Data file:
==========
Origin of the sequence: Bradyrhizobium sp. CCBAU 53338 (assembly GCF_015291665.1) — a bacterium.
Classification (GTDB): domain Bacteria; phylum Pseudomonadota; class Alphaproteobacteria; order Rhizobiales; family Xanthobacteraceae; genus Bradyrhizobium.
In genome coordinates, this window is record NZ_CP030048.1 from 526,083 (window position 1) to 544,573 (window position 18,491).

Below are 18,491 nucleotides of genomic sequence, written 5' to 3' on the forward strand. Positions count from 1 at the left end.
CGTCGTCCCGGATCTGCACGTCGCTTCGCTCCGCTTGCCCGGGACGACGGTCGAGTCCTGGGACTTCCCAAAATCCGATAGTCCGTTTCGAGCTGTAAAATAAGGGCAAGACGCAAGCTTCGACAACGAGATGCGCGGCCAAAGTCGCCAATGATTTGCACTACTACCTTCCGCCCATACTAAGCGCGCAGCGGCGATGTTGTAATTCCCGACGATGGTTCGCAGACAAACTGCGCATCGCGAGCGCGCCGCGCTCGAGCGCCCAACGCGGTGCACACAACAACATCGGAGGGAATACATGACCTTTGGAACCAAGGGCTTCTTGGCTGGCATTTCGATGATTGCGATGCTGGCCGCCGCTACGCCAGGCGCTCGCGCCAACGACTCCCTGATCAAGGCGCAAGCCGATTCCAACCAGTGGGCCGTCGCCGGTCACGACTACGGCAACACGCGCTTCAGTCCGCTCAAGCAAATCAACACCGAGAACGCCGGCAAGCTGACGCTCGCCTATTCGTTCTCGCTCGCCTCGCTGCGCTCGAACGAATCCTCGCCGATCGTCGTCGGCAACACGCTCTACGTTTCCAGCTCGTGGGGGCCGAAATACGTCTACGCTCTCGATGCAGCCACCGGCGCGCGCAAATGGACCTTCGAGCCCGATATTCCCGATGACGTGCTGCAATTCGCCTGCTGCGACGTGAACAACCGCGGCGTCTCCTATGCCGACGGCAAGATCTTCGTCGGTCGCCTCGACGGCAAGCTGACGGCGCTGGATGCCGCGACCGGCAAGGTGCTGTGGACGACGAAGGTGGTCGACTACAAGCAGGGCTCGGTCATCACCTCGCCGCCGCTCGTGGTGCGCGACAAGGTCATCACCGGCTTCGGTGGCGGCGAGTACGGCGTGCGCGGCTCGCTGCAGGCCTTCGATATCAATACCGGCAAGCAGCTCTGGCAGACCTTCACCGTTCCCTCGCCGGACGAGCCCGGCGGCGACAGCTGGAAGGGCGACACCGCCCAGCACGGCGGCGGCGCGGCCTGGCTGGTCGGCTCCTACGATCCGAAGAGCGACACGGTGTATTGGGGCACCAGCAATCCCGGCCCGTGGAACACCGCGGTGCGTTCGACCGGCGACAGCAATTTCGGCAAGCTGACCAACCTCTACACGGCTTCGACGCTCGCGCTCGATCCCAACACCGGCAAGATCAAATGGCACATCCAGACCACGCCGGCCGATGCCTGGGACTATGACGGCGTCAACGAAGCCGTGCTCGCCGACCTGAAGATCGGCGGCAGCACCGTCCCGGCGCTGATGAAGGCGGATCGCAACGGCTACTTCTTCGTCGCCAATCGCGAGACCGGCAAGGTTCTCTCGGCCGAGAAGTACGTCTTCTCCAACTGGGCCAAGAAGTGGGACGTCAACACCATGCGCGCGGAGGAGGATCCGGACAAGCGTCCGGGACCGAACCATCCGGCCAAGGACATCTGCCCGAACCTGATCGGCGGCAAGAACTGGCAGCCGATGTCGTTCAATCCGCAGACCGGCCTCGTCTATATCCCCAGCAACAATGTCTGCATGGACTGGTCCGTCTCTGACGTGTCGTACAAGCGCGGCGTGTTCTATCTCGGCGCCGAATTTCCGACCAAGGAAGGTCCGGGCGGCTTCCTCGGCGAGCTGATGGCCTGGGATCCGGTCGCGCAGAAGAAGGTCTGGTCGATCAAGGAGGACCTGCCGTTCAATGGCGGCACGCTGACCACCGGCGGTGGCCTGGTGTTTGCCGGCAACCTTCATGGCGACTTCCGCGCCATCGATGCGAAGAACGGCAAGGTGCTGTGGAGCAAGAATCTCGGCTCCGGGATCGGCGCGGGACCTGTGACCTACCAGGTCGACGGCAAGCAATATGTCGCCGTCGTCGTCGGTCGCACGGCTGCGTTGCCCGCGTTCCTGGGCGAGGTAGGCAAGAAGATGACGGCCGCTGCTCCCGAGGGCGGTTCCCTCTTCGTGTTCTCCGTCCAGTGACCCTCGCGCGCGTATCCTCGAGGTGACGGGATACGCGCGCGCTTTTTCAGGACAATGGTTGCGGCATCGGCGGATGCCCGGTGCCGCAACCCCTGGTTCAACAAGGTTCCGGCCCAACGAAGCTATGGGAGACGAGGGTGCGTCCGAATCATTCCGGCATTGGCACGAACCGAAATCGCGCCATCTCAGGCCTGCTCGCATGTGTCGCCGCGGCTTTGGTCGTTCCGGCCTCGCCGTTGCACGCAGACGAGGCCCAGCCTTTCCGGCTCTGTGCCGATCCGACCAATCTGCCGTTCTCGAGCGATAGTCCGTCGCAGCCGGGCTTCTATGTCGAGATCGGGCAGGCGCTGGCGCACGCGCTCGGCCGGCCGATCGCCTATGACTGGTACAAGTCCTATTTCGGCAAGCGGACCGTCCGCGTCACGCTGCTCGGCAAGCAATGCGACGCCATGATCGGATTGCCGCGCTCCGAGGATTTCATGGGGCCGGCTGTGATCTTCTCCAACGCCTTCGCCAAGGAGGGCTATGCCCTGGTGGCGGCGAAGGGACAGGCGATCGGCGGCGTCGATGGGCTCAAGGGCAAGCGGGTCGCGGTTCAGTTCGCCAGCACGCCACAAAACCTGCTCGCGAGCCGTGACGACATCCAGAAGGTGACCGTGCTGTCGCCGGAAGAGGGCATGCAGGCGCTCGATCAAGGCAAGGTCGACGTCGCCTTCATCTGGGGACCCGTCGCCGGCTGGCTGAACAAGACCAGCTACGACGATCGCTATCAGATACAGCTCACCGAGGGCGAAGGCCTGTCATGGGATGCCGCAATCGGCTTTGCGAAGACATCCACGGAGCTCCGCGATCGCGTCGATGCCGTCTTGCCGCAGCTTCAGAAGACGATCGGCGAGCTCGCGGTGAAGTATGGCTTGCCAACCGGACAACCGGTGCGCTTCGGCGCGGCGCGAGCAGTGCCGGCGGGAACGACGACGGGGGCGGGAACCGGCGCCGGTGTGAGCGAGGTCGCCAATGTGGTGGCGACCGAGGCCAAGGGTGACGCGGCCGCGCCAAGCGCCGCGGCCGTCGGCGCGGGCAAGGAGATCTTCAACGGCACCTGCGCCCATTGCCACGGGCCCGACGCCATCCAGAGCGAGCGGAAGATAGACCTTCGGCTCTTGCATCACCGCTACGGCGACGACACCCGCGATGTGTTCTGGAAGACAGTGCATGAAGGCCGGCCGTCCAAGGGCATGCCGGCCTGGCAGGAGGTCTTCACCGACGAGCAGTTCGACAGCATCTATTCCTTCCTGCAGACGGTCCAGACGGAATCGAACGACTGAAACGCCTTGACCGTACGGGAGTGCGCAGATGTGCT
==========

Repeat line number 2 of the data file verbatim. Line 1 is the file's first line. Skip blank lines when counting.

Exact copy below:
Classification (GTDB): domain Bacteria; phylum Pseudomonadota; class Alphaproteobacteria; order Rhizobiales; family Xanthobacteraceae; genus Bradyrhizobium.